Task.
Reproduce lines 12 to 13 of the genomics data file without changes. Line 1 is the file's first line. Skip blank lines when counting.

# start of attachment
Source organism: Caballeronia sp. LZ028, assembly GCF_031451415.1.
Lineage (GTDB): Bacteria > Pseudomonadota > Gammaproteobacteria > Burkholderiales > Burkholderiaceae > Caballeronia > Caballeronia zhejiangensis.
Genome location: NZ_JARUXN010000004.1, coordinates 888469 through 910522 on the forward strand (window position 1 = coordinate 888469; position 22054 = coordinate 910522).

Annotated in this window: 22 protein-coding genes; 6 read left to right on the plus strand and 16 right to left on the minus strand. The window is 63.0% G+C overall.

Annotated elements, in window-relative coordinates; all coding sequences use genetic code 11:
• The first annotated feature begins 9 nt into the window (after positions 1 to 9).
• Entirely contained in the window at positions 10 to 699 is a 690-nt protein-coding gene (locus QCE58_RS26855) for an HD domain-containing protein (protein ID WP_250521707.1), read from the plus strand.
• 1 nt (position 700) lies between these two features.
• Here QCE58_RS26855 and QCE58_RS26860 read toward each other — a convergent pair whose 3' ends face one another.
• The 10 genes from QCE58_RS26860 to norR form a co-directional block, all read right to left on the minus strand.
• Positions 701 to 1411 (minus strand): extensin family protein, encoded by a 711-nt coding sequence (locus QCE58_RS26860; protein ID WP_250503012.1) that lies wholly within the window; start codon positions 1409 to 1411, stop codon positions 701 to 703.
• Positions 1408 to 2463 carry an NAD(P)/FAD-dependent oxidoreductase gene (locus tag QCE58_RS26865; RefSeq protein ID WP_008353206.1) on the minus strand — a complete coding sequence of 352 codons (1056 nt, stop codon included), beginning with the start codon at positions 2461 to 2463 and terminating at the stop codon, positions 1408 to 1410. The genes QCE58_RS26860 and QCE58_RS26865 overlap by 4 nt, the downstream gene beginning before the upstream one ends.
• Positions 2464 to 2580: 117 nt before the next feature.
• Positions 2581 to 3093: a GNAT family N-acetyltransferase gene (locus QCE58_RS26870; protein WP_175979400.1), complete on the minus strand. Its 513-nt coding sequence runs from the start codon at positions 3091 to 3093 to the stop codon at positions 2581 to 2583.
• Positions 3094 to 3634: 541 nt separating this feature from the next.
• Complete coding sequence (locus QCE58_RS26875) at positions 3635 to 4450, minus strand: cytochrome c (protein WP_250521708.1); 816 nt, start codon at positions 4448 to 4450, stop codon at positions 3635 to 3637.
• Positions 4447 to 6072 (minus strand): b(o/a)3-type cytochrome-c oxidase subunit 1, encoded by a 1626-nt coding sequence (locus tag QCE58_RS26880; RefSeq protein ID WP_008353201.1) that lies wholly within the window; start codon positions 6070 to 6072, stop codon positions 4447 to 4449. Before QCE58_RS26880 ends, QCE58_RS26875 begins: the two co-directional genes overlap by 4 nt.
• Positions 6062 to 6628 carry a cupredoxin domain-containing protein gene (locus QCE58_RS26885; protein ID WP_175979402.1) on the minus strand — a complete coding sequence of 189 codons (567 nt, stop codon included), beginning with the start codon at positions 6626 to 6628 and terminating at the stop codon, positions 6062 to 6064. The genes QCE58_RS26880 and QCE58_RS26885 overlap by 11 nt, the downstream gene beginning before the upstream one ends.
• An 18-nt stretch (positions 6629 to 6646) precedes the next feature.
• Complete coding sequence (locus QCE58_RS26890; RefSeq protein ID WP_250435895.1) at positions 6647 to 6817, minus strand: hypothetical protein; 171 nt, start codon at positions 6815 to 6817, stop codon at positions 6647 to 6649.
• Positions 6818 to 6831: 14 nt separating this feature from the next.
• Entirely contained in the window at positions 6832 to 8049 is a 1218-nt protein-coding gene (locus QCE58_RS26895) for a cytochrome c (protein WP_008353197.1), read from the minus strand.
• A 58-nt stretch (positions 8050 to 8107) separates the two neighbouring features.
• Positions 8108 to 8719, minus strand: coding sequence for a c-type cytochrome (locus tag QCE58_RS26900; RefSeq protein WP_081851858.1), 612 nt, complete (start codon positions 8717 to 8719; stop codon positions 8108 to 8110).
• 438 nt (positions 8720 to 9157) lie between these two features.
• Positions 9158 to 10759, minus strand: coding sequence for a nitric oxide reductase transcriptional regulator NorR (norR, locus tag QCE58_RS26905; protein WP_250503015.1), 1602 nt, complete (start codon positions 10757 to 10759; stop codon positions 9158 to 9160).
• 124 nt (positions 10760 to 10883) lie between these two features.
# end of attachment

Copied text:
• Positions 1408 to 2463 carry an NAD(P)/FAD-dependent oxidoreductase gene (locus tag QCE58_RS26865; RefSeq protein ID WP_008353206.1) on the minus strand — a complete coding sequence of 352 codons (1056 nt, stop codon included), beginning with the start codon at positions 2461 to 2463 and terminating at the stop codon, positions 1408 to 1410. The genes QCE58_RS26860 and QCE58_RS26865 overlap by 4 nt, the downstream gene beginning before the upstream one ends.
• Positions 2464 to 2580: 117 nt before the next feature.